Moose researchers blanked in study of calves; will try collars again


Researchers trying to solve the riddle of what's killing Minnesota's moose are getting useful data from radio collars they've attached to adult animals. But collared calves are providing little information – partly because they're often abandoned by their mothers.

The Duluth News Tribune reports of the 25 newborn calves collared by the Department of Natural Resources last May and June, 19 either shed those collars or were abandoned. The remaining six were killed by predators, usually wolves.

The DNR's lead moose researcher, Glenn DelGiudice, tells the News Tribune the results are frustrating, but says researchers have made adjustments and plan to collar more calves this year.

The GPS radio collars are part of the agency's study of what's caused the state's moose herd to shrink by 60 percent in less than a decade. Last week's numbers from the most recent moose count showed no change in the morbid trend.

Collars on adults yield data

The DNR says 2014 saw fewer deaths among adult moose wearing radio collars than in the first year of the study. 20 percent died in 2013, which is double the mortality rate in a stable moose population. Last year 11 percent died, the DNR says.

In each year just over half the adult deaths were caused by predators – sometimes bears but more often wolves. Nearly half were caused by various health problems including brainworm, bacterial disease, or (in the study's first year) winter ticks.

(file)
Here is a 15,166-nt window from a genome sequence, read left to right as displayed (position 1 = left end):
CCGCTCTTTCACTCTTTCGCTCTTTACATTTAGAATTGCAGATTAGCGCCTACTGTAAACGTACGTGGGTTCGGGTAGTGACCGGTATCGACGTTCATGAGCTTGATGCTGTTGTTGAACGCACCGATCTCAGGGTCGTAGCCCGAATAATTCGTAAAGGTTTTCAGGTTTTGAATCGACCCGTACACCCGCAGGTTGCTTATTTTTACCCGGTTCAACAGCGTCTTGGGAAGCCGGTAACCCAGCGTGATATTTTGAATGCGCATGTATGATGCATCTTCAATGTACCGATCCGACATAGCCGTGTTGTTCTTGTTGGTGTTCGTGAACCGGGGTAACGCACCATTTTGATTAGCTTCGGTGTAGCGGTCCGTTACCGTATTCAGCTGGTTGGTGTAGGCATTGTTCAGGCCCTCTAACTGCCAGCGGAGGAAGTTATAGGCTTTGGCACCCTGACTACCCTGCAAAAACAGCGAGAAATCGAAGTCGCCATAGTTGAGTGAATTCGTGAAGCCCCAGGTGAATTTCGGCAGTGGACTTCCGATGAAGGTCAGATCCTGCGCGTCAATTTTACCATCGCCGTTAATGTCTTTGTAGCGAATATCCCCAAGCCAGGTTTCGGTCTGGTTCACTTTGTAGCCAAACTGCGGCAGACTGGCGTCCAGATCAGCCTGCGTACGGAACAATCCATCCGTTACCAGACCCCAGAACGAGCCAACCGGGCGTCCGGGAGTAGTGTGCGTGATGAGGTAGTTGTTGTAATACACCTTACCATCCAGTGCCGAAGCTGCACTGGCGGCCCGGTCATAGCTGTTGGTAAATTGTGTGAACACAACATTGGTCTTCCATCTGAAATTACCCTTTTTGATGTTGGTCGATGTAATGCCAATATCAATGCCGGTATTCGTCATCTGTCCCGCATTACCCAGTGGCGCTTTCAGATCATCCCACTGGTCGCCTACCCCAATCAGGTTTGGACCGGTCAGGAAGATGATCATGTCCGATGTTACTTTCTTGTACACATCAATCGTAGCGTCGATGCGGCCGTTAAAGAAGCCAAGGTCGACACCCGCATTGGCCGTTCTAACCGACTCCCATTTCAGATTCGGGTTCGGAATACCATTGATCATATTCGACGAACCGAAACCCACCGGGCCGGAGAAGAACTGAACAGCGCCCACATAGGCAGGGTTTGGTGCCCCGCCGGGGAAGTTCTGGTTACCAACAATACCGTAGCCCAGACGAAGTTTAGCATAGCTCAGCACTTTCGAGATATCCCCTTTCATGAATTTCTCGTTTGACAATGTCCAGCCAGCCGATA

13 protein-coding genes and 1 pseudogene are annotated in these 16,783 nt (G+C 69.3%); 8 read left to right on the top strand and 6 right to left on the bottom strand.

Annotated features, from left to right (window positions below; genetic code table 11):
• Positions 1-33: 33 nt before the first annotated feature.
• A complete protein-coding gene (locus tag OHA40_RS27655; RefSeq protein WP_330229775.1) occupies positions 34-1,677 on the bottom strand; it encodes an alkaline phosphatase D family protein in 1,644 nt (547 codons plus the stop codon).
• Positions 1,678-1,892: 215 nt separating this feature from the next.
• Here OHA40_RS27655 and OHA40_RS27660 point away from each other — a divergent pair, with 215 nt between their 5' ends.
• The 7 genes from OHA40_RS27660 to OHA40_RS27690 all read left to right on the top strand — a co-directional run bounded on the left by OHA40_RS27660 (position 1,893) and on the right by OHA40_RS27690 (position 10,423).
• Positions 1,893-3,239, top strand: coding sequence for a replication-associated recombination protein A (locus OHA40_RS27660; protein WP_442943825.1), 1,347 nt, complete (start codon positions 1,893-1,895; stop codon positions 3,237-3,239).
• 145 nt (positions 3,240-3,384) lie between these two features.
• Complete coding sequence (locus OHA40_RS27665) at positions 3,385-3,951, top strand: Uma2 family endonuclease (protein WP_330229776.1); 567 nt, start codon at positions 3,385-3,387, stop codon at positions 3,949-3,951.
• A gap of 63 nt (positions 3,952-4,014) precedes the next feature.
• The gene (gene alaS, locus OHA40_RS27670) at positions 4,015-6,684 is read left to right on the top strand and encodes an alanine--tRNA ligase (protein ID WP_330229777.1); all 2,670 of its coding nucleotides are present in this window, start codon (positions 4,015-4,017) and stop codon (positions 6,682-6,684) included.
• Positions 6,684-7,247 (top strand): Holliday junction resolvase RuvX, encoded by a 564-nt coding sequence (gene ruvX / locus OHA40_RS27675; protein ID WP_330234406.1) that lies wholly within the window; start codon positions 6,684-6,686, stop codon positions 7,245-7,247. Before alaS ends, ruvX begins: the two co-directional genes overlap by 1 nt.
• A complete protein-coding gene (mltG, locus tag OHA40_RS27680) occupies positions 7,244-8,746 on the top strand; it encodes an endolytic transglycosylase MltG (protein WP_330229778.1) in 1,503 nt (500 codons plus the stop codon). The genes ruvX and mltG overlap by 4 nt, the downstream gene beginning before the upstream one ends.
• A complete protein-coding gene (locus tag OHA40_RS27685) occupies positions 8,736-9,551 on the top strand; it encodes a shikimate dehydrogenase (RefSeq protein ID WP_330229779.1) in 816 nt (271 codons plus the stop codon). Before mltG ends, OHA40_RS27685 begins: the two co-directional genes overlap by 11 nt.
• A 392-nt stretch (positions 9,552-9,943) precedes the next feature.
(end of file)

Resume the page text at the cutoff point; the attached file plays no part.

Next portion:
DNR wildlife research manager Lou Cornicelli tells the St. Cloud Times Minnesota's loss of moose is not explained by the increase in wolves. Cornicelli points to northwestern Minnesota, which is not wolf country but has lost virtually all of its moose. "There's more to it and there's no doubt moose would be declining even with the absence of wolves," he tells the Times.

New approach to collaring calves

Collared moose calves that were abandoned by their mothers last year were then rescued by the DNR and turned over to the Minnesota Zoo.

The agency hopes it won't have to do that this year. DelGiudice tells the News Tribune research teams have made adjustments.

This time around the newborns will be collared by no more than two researchers, who will approach on foot rather than by helicopter, and will stay less than 10 minutes.

The hope is that the less intrusive visits will make the cows less likely to reject their calves.

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